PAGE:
Driving in France
We rarely argue, but one thing that can set us off is driving. I get travel sick and can’t navigate from a map when moving. He’s not a good passenger. The invention of the Sat Nag has, to a certain degree, helped – but when we picked up the hire car at Nice airport I drove, as the Sat Nag refused to work.
So there I was, driving on the wrong side of the road, my feet operating the pedals (which are of course in the same order as they are at home) while my arms were trying to remember that the gear stick is on the right, the opposite side to what I am used to, whilst trying not to make my darling husband too nervous as he issued directions to me, often three times, with increasing volume, sometimes confusing his left and right. You can imagine, therefore that, after an early start (5 am) and little food (I couldn’t face the BA in-flight breakfast and the almond croissant at Heathrow terminal 5 seemed a very long time ago) I was starting to become a little tense. The roads are narrow in Southern France, after you leave Nice and start going uphill into the mountains, and driving on the wrong side of the road in a car to which I was unaccustomed (did I mention it was a Megane convertible, with an overly small boot, especially with the roof off?) made me feel I was right out in the middle of the road, while Cycloman kept telling me that I was about to hit the kerb, or go off the side of the mountain. After an inadvertent wrong turn in a village somewhere en route to our destination I lost the plot and parked and insisted on lunch.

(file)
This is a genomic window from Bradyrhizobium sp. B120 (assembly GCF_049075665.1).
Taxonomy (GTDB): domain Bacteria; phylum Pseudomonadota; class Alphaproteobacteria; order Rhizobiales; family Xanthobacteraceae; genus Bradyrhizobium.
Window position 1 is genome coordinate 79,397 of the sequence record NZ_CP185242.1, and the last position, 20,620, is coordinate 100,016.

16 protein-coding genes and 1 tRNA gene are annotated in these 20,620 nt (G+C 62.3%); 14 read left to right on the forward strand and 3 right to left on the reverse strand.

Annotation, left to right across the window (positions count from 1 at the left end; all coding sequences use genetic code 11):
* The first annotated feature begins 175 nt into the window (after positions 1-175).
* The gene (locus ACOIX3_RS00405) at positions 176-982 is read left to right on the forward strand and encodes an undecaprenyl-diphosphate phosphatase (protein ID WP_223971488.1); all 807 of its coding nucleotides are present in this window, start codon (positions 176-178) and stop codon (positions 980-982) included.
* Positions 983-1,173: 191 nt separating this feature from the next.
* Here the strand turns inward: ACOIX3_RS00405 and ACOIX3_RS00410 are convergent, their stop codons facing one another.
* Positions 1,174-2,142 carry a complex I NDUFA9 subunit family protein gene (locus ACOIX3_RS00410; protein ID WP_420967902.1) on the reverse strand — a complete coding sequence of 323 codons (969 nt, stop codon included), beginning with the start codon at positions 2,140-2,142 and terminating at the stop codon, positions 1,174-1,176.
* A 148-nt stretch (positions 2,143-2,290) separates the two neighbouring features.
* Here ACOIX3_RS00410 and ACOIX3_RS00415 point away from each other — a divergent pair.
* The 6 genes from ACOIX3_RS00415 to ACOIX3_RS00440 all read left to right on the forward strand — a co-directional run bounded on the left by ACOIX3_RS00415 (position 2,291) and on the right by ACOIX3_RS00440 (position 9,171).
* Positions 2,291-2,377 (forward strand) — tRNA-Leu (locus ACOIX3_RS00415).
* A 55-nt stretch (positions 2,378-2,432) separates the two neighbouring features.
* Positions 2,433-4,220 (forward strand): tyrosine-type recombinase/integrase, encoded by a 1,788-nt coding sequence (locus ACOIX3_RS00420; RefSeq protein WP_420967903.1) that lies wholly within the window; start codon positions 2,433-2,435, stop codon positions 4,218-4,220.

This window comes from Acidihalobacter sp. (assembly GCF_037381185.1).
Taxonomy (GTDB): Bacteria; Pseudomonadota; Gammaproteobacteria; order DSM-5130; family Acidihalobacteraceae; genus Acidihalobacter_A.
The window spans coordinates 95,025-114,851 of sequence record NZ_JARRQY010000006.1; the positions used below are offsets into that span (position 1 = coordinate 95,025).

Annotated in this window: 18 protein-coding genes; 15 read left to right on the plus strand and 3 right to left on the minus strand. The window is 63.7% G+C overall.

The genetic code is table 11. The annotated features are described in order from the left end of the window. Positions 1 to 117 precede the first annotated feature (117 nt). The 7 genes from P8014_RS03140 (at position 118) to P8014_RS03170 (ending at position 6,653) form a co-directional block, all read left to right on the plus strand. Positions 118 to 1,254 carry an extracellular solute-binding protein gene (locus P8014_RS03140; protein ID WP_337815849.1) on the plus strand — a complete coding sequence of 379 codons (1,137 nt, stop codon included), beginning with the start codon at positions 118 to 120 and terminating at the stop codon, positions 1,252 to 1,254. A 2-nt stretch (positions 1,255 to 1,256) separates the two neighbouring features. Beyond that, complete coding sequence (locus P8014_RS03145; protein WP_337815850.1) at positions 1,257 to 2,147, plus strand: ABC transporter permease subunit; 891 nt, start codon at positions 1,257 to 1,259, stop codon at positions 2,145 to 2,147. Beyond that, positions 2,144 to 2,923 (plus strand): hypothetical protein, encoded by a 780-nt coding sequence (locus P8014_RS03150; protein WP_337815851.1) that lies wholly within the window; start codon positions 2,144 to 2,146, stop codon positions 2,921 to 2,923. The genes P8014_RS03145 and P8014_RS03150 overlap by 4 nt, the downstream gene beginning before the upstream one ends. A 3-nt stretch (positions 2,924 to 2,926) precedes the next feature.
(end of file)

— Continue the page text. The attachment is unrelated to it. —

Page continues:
That was when the holiday really started.
In a small cafe in the middle of the town I ordered a beer and Nice Salad ( ). The chaps all ordered a Steak Hache. (You should have seen the boys faces when they realised, after enjoying the wonderful taste, that they had just eaten horse.)
We arrived in our beautiful temporary mountain home eventually, after not stopping at a super market and stocking up, realising that there was very little room in the boot even for the luggage and no room in the back seat after fitting in two large teenagers. We did that later, just Cyclo and me, getting terribly lost in Grasse, looking for a supermarket, after which I told him I wouldn’t drive again, ever.
We were staying a small village near the top of the Loup River, and the next day after a long night on a new bed with one square pillow each (stuffed into our UK rectangular pillow cases), woken by day light at 4:30 am, everything was wonderful because we were on holiday. I went down to make tea I found this little house guest in the kitchen.
Here Scout illustrates the walk we took on our first full day
It was steep and beautiful and full of wonderful flora and fauna. That first day it was cloudy (bright, white cloud) and warm, which was good as we accustomed ourselves to the novelty of not needing a jumper after the Summer, so far, in UK 2012.